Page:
Even grown-ups love a Cinderella story. Masquerade by Nancy Moser escorts our inner- princess into the late 1800’s where high society flourishes and the lower class barely survives. And never the twain shall meet. Nor would it be proper for them to associate.
Lottie Gleason is born into the British upper-crust and has been comfortably insulated from the likes of problems with politics, business and even struggles within her own home. She gets a crash course in Adulthood 101 on her 19th birthday when she discovers her family is being shunned thanks to some indiscretions by her father. Before her ship can totally sink, Lottie is forced to accept a marriage proposal from a wealthy American who hasn’t caught wind of the tarnished Gleason name “across the pond” in New York. Lottie doesn’t want to marry this stranger and Lottie is used to getting her way.
Dora Connors is Lottie Gleason’s maid. She has lived on the streets and experienced life in the gutter. Since the age of 13, however, she has been attendant and confidant to Lottie. They are very close, yet they both know their place. Dora is to accompany Lottie on her voyage to America, where she will start a new life as well.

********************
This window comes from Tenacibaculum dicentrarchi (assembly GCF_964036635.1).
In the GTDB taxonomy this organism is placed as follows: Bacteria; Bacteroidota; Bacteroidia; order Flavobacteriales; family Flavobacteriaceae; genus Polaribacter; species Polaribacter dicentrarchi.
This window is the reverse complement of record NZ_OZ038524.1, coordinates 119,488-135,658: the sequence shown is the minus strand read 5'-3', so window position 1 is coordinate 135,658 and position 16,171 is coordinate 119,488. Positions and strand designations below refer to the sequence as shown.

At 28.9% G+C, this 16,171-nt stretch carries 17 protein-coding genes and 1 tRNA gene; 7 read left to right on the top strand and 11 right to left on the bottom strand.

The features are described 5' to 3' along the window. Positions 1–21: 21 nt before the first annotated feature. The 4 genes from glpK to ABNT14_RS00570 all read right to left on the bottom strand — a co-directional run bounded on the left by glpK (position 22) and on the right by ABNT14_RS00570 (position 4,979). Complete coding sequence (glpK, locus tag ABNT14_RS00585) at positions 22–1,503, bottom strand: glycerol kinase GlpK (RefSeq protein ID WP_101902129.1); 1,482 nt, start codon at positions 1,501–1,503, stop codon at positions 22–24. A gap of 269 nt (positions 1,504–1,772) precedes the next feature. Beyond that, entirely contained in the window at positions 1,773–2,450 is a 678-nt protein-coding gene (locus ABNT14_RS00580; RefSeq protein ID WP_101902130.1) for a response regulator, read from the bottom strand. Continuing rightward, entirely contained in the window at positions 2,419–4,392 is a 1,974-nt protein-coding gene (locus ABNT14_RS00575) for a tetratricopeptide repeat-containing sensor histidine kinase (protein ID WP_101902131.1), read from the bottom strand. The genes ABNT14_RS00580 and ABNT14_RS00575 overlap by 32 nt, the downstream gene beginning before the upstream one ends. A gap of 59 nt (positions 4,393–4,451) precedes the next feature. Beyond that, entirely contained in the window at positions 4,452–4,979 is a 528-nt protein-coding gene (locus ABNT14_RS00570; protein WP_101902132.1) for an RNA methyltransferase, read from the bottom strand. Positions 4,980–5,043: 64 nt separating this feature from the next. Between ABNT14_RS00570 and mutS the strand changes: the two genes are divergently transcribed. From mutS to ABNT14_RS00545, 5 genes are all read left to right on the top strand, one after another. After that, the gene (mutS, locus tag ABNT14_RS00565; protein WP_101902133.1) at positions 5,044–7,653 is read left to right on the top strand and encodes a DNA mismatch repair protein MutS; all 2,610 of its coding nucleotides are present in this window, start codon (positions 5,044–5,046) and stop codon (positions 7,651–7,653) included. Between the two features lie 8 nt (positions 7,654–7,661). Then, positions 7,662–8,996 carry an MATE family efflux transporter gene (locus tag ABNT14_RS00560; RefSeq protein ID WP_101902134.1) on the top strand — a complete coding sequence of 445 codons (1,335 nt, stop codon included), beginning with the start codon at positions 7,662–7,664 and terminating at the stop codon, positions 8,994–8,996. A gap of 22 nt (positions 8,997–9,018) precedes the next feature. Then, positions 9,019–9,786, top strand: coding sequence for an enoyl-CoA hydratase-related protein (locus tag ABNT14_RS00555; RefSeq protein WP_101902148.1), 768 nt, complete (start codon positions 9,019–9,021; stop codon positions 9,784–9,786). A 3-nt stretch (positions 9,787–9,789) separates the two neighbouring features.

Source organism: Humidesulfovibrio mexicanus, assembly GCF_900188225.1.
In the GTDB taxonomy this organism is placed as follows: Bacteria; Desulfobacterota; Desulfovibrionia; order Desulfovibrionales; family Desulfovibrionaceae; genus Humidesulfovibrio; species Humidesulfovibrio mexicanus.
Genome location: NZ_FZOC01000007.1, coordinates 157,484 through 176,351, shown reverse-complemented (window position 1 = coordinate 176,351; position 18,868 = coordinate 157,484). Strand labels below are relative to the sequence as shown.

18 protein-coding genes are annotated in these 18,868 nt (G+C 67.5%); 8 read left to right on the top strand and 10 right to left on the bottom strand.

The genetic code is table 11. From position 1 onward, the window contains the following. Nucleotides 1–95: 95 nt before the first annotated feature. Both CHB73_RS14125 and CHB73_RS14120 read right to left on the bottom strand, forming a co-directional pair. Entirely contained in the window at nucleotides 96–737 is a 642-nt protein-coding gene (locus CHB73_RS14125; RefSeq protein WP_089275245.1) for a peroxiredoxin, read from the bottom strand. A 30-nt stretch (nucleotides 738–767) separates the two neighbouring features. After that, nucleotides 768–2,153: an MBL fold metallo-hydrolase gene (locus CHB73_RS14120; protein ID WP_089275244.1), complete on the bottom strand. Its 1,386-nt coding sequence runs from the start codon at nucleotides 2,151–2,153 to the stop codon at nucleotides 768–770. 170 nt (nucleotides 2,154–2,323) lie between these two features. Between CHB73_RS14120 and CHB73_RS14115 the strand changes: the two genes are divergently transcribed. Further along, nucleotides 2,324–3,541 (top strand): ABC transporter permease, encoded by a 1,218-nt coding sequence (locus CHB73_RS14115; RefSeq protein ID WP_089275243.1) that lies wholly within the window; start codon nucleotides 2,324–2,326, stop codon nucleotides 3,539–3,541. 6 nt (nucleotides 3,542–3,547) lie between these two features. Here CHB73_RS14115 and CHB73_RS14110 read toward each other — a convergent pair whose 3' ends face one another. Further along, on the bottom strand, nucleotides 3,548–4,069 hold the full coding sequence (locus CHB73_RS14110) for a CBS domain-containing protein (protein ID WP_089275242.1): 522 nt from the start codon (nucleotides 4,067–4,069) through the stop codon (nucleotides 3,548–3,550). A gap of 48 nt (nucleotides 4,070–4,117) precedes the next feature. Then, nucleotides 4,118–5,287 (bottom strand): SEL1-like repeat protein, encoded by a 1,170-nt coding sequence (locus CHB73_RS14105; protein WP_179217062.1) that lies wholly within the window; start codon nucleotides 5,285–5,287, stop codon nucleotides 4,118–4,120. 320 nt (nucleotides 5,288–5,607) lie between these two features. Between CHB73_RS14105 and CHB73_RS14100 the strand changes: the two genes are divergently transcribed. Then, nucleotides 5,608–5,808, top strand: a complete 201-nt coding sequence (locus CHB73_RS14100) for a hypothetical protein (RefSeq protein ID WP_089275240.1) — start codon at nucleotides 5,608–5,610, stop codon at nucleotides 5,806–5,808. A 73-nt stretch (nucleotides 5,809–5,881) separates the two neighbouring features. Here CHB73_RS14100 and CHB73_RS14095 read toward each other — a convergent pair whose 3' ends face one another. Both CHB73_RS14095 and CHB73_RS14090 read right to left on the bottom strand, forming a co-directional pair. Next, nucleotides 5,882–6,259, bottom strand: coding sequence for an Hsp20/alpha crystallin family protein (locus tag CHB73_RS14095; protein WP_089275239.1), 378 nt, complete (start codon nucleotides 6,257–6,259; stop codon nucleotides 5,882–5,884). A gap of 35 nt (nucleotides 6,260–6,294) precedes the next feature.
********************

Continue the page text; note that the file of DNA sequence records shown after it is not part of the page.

Somewhere across the expanse of the Atlantic, a plan forms in Lottie’s mind. A plan to escape the restraints and expectations of her family and chase her own dreams. Dora can be Lottie Gleason, Dora can marry this strange man, and Dora will be glad to do it because it is a chance to better her life beyond her wildest dreams.
And so each girl assumes a new identity and they both live happily ever after.
Yeah, right. While Dora steps into New York society with only the occasional stumble, Lottie falls flat and hard and finds herself seeing how ‘the other half” live. More than seeing, she is experiencing it first hand.
Both girls find that “a man makes his plans but the Lord orders his steps” as they discover their masquerade is not the neat little package they had hoped. The character issues that are addressed and the relational honesty that is necessary for love and friendship to flourish are learned in the fire of the streets--and the mansions--of New York.
Masquerade is a cinderella story. One of the best kind. No fairy godmothers here. Rather, the God of the universe helping two girls find their purpose, their love, their friendship and their true identity.
***In exchange for my honest review, Bethany House Publishers supplied this book to me free of charge.